"While we are not aware of any current, credible or active threat domestically, nor of any current information regarding obvious ties between the perpetrators in New Zealand and anyone in the US — the Department is cognizant of the potential concerns members of Muslim-American communities may have as they gather at today’s congregational prayers," she said.

1:10 p.m. ET, March 15, 2019

Heavily armed NYPD officers are standing guard outside New York's mosques

The NYPD's counterterrorism unit has positioned heavily armed officers outside a number of New York City mosques & religious institutions in response to the New Zealand terror attack, it said on Twitter.

"Please do not be alarmed of the increased presence. We are working closely w/ the community to keep you safe."

On the Brian Lehrer radio show earlier this morning, New York City Mayor Bill de Blasio spoke about how the city is increasing security at Mosques at places of worship in light of the New Zealand attacks. He also said there is no credible threat to New York City.

"We are immediately — the NYPD — is reinforcing Muslim community centers and mosques. So you'll see a lot of NYPD presence. Of course, folks will be going to pray today. We want them to be supported," he said.

Here's what it looks like:

NYPDCT/Twitter
NYPDCT/Twitter

NYPDCT/Twitter
NYPDCT/Twitter

NYPDCT/Twitter
NYPDCT/Twitter

12:45 p.m. ET, March 15, 2019

UN chief urges everyone to stand with the bereaved Islamic community

From CNN's Hamdi Alkhshali

FABRICE COFFRINI/AFP/Getty Images
FABRICE COFFRINI/AFP/Getty Images

UN Secretary-General's António Guterres is "shocked and appalled" by the terror attack in New Zealand, his spokesperson said, and he "extends his deepest condolences to the families of the victims." 

He also urged non-Muslims to show solidarity with Muslims today.

"The Secretary General recalls the sanctity of mosques and all places of worship," the spokesperson said in a statement. "He calls upon all people on this holy day for Muslims to show signs of solidarity with the bereaved Islamic community."

Guterres underscored the "urgency of working better together globally to counter Islamophobia and eliminate intolerance and violent extremism in all its forms."

 

12:11 p.m. ET, March 15, 2019

Joe Biden: "Silence is complicity. Our children are listening. The time to speak out is now."

Former Vice President Joe Biden just sent three tweets on the New Zealand terror attack, in which he condemned xenophobia and Islamophobia and called for people to speak out.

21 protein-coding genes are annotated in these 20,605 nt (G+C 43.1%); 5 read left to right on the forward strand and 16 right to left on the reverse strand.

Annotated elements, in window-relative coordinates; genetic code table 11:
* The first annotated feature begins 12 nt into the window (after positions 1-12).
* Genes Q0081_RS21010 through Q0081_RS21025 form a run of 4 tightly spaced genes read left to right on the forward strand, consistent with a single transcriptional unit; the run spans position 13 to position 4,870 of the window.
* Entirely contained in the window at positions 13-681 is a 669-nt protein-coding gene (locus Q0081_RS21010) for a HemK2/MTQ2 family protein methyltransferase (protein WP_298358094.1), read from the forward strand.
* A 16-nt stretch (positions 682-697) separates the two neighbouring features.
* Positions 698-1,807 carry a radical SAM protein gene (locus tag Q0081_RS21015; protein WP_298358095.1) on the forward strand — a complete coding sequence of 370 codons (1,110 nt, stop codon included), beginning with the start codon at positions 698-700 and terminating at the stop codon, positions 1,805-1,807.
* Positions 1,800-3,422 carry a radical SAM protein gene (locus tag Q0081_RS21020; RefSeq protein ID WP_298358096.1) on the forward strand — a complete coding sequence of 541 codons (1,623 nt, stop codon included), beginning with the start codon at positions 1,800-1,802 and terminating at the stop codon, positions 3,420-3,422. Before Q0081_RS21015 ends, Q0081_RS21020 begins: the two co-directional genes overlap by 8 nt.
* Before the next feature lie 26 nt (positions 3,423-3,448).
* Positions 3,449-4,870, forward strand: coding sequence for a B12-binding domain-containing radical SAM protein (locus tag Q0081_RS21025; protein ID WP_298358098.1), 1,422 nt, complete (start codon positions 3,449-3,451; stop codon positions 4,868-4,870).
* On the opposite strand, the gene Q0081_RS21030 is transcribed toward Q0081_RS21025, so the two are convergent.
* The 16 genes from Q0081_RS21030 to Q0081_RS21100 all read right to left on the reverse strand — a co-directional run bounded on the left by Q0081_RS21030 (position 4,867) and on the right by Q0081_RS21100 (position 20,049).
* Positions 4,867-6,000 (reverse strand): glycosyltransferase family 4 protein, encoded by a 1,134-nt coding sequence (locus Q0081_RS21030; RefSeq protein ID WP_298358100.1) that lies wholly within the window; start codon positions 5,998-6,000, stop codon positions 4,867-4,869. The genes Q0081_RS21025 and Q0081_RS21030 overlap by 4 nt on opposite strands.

"Silence is complicity. Our children are listening. The time to speak out is now," he tweeted.

See the tweets:

11:50 a.m. ET, March 15, 2019

Here's how you can help the victims of the attacks

From CNN's Amy Chillag

CNN's Impact Your World is vetting organizations where you can donate to those affected.

One of them is the New Zealand Council of Victim Support Groups. It has launched a crowdfunding campaign to collect funds helping victims of the attack and their families.

As we come across and vet more organizations, we will list them here.

11:43 a.m. ET, March 15, 2019

Today is an important prayer day for Muslims. This expert is urging mosque-goers to not be afraid.

Nihad Awad, national executive director Council on American-Islamic Relations, urged Muslims in the US to worship today — and important day of prayer for Muslims — without fear. He says he is confident local and federal authorities are doing all they can to protect mosques.

“Today is a Friday, and Friday is the weekly prayer for Muslims nationwide,” he said at a news conference. “Millions of people who are Muslim will be in mosques in the next couple of hours, concerned and fearful about their lives, that someone might come and hurt them."

Awad said those who incite violence want Muslims to be fearful.

"Do not be afraid, and do not abandon your mosques — not today, not ever," he said. “They want you to be afraid. You should not be afraid.”

He added that CAIR has "full confidence in local and federal authorities" to provide security.

11:42 a.m. ET, March 15, 2019

FBI: We're ready to help

From CNN's David Shortell and Jessica Schneider

The US Federal Bureau of Investigation said it is ready to help following the terror attack at two New Zealand mosques.

"The FBI stands ready to assist our New Zealand law enforcement partners," the FBI said today.  

The FBI has special agents posted in the region, including in Canberra, Australia.

Some background: The FBI will typically become involved in a foreign criminal investigation that does not involve Americans only at the invitation of that country. It’s not clear if that has happened yet here.